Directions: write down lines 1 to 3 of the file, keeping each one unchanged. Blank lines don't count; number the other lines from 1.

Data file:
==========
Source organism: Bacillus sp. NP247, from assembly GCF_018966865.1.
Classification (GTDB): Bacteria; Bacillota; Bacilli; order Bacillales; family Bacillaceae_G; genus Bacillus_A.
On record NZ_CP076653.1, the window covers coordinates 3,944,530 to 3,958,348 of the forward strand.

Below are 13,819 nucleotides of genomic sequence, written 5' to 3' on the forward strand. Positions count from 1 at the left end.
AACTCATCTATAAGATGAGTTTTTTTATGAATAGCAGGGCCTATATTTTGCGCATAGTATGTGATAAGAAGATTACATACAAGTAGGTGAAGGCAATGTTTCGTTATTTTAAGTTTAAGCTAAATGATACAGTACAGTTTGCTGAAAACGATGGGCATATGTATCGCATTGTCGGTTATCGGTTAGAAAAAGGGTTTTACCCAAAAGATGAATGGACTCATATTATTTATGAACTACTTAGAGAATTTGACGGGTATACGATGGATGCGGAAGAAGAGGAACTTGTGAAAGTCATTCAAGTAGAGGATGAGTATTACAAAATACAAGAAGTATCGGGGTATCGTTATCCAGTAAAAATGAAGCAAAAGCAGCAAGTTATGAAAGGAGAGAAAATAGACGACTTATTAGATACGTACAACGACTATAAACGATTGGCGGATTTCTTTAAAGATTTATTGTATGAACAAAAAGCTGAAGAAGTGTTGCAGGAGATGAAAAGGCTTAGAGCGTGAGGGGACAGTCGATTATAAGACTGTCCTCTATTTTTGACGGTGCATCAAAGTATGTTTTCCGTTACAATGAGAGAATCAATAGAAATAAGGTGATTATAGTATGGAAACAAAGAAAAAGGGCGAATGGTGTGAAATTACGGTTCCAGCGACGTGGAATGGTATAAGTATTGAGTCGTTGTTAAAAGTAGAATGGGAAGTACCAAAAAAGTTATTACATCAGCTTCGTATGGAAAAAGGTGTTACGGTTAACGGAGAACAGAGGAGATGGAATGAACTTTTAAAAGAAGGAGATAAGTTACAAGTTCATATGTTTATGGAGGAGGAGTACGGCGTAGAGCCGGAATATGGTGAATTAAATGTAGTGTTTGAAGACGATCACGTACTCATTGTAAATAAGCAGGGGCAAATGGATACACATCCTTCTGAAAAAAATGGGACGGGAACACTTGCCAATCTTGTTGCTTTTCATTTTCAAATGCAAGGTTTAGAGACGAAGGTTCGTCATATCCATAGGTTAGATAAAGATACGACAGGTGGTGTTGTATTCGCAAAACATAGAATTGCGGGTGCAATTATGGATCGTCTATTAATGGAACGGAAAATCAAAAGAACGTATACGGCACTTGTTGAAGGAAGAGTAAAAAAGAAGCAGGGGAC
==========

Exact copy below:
Source organism: Bacillus sp. NP247, from assembly GCF_018966865.1.
Classification (GTDB): Bacteria; Bacillota; Bacilli; order Bacillales; family Bacillaceae_G; genus Bacillus_A.
On record NZ_CP076653.1, the window covers coordinates 3,944,530 to 3,958,348 of the forward strand.